I just figured out something that I had wish I’d known since I bought the Panasonic GX1… it has a built-in bounce flash. After lusting over the OM-D EM-5 MkII and it’s new LM3 flash with swivel and bounce capabilities, I wondered, “Why can’t they just build this feature in?” It turns out Panasonic did (perhaps unintentionally).
I had this revelation at night, thus these images were taken indoors with a single lamp lighting the room, and with a sleepy pug. So dark, that I had to shoot wide open with the Canon FD 50mm/1.4 (one of my favorite FD lenses) at ISO 12800 to get a decent exposure:
If you’re wondering why I chose 1/160s shutter speed, well the rule of thumb is shoot at the same shutter speed as your focal length (100mm eFoV = 1/100s), I chose 1/160s to ensure a steady shot and it’s the max flash sync speed for the following photo. The beauty of most speedlite flashes (related: the best TTL flashes for m43) is that it has the ability to bounce off walls or ceilings, allowing you to stop down or lower your ISO for a cleaner and sharper shot. Now that GX1’s flash isn’t that strong, rated a guide number of 7.6 where most speedlites have 36+. But if you’re indoors, and you have a standard 9-10ft ceiling, it’s just good enough. The following image was taken at F2 @ ISO1000 with the GX1’s “built-in” bounce flash:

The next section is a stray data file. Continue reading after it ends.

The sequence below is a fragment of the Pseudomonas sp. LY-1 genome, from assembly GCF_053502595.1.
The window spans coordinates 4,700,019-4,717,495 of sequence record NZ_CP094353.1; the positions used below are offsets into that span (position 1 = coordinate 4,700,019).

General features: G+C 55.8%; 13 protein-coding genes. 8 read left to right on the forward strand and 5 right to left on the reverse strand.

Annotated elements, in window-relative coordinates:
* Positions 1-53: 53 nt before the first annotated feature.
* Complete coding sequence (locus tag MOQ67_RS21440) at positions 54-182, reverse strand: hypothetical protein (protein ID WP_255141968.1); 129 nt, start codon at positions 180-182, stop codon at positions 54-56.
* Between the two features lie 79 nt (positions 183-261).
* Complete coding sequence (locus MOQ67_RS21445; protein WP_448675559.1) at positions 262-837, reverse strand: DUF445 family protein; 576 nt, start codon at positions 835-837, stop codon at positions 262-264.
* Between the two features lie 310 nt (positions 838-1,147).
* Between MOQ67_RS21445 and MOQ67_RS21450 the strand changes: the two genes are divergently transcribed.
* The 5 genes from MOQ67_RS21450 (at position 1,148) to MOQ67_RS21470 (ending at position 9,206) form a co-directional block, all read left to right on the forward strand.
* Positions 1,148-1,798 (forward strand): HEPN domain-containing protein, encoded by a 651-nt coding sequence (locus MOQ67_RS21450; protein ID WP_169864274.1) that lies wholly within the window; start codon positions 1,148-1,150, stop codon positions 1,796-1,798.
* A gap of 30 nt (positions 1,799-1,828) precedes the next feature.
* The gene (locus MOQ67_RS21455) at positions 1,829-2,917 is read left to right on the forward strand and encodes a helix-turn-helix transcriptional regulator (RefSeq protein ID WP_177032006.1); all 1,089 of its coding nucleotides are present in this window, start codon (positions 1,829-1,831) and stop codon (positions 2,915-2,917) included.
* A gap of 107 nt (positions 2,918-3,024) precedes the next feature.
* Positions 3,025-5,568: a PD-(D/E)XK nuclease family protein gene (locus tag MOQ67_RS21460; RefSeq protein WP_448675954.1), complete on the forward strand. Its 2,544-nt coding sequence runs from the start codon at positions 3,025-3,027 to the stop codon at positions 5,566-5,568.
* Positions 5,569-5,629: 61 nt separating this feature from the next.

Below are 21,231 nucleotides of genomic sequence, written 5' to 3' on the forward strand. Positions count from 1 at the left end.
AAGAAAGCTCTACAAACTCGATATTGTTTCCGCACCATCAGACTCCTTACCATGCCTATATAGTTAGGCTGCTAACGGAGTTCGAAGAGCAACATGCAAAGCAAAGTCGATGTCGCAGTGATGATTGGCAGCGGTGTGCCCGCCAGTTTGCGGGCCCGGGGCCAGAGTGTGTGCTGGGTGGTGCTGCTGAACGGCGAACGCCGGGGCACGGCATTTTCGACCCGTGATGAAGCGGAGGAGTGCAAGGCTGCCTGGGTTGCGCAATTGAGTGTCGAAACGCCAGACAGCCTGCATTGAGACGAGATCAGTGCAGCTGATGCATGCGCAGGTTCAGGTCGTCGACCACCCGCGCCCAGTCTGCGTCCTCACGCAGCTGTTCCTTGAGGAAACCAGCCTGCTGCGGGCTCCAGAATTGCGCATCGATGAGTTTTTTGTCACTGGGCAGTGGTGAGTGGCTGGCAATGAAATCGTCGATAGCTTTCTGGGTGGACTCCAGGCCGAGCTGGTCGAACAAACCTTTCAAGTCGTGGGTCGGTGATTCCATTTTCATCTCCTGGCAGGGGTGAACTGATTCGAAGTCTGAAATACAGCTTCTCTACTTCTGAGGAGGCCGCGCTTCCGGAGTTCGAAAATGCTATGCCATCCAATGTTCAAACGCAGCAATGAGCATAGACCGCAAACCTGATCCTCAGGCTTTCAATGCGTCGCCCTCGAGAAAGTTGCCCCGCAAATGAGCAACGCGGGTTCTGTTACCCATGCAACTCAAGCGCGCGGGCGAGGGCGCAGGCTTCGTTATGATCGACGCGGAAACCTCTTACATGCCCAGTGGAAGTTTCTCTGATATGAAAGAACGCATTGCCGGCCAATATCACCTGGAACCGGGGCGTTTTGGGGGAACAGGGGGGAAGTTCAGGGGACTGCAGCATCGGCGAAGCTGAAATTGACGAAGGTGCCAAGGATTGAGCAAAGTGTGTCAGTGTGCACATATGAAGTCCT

How to Bounce Flash with the Panasonic GX1 or GX7
This could apply to other Panasonic models, if it does please let me know in the comments below. But for the GX1 and GX7 it’s quite simple, pop open the flash and pull it back until the flash is pointing at the ceiling. You might have to hold it with your left index finger while shooting, but mine actually stays into place. That’s it. Dead simple. Non-obvious. And a beautiful tip for helping with those low light situations.
What do you think? Let me know in the comments below.
PS. If you’re wanting more flash power, but want to keep a compact kit, checkout the Nissin i40 or di466.